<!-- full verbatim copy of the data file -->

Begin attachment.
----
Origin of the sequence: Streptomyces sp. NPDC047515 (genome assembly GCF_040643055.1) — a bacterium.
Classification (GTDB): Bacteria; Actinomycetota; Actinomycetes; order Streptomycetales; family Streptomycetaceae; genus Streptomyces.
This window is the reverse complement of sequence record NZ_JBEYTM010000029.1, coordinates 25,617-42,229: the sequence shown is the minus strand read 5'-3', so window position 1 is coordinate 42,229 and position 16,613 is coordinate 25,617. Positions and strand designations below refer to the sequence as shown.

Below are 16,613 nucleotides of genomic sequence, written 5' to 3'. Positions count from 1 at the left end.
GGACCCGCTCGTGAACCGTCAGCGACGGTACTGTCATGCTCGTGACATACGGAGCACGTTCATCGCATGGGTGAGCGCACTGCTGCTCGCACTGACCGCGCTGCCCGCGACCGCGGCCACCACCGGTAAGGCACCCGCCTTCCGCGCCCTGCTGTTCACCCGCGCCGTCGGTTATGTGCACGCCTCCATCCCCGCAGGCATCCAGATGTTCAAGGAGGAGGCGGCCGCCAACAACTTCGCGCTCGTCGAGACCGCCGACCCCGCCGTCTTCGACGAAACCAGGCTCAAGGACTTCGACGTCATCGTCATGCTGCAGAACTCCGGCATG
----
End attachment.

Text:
Origin of the sequence: Streptomyces sp. NPDC047515 (genome assembly GCF_040643055.1) — a bacterium.
Classification (GTDB): Bacteria; Actinomycetota; Actinomycetes; order Streptomycetales; family Streptomycetaceae; genus Streptomyces.
This window is the reverse complement of sequence record NZ_JBEYTM010000029.1, coordinates 25,617-42,229: the sequence shown is the minus strand read 5'-3', so window position 1 is coordinate 42,229 and position 16,613 is coordinate 25,617. Positions and strand designations below refer to the sequence as shown.

Below are 16,613 nucleotides of genomic sequence, written 5' to 3'. Positions count from 1 at the left end.
GGACCCGCTCGTGAACCGTCAGCGACGGTACTGTCATGCTCGTGACATACGGAGCACGTTCATCGCATGGGTGAGCGCACTGCTGCTCGCACTGACCGCGCTGCCCGCGACCGCGGCCACCACCGGTAAGGCACCCGCCTTCCGCGCCCTGCTGTTCACCCGCGCCGTCGGTTATGTGCACGCCTCCATCCCCGCAGGCATCCAGATGTTCAAGGAGGAGGCGGCCGCCAACAACTTCGCGCTCGTCGAGACCGCCGACCCCGCCGTCTTCGACGAAACCAGGCTCAAGGACTTCGACGTCATCGTCATGCTGCAGAACTCCGGCATG